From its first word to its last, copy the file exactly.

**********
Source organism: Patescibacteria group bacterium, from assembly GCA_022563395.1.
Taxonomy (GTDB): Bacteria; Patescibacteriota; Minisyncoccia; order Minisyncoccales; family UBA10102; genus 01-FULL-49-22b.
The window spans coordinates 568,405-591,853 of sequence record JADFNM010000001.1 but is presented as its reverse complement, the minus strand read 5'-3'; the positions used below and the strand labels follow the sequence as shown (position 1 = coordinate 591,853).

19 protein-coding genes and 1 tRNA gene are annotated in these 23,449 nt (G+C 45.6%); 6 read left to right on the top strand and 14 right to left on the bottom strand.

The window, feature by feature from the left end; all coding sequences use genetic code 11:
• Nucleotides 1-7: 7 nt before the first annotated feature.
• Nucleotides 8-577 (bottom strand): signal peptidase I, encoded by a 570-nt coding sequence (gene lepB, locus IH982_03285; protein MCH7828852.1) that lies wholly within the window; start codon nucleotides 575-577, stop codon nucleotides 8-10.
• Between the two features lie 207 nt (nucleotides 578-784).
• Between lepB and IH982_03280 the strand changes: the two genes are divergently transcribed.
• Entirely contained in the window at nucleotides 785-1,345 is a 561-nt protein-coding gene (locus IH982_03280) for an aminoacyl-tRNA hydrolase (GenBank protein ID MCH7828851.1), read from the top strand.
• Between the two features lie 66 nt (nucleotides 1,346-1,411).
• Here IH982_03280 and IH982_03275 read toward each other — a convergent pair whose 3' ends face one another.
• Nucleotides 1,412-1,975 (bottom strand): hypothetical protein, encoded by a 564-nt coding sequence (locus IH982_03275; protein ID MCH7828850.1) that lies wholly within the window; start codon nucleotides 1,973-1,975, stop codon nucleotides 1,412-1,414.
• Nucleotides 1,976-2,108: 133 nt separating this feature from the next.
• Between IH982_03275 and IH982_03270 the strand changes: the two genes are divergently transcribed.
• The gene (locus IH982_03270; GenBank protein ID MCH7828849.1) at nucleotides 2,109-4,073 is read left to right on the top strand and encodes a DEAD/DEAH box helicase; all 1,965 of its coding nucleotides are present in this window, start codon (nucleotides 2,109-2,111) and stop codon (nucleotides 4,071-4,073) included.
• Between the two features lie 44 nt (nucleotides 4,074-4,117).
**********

Source organism: Patescibacteria group bacterium, from assembly GCA_022563395.1.
Taxonomy (GTDB): Bacteria; Patescibacteriota; Minisyncoccia; order Minisyncoccales; family UBA10102; genus 01-FULL-49-22b.
The window spans coordinates 568,405-591,853 of sequence record JADFNM010000001.1 but is presented as its reverse complement, the minus strand read 5'-3'; the positions used below and the strand labels follow the sequence as shown (position 1 = coordinate 591,853).

19 protein-coding genes and 1 tRNA gene are annotated in these 23,449 nt (G+C 45.6%); 6 read left to right on the top strand and 14 right to left on the bottom strand.

The window, feature by feature from the left end; all coding sequences use genetic code 11:
• Nucleotides 1-7: 7 nt before the first annotated feature.
• Nucleotides 8-577 (bottom strand): signal peptidase I, encoded by a 570-nt coding sequence (gene lepB, locus IH982_03285; protein MCH7828852.1) that lies wholly within the window; start codon nucleotides 575-577, stop codon nucleotides 8-10.
• Between the two features lie 207 nt (nucleotides 578-784).
• Between lepB and IH982_03280 the strand changes: the two genes are divergently transcribed.
• Entirely contained in the window at nucleotides 785-1,345 is a 561-nt protein-coding gene (locus IH982_03280) for an aminoacyl-tRNA hydrolase (GenBank protein ID MCH7828851.1), read from the top strand.
• Between the two features lie 66 nt (nucleotides 1,346-1,411).
• Here IH982_03280 and IH982_03275 read toward each other — a convergent pair whose 3' ends face one another.
• Nucleotides 1,412-1,975 (bottom strand): hypothetical protein, encoded by a 564-nt coding sequence (locus IH982_03275; protein ID MCH7828850.1) that lies wholly within the window; start codon nucleotides 1,973-1,975, stop codon nucleotides 1,412-1,414.
• Nucleotides 1,976-2,108: 133 nt separating this feature from the next.
• Between IH982_03275 and IH982_03270 the strand changes: the two genes are divergently transcribed.
• The gene (locus IH982_03270; GenBank protein ID MCH7828849.1) at nucleotides 2,109-4,073 is read left to right on the top strand and encodes a DEAD/DEAH box helicase; all 1,965 of its coding nucleotides are present in this window, start codon (nucleotides 2,109-2,111) and stop codon (nucleotides 4,071-4,073) included.
• Between the two features lie 44 nt (nucleotides 4,074-4,117).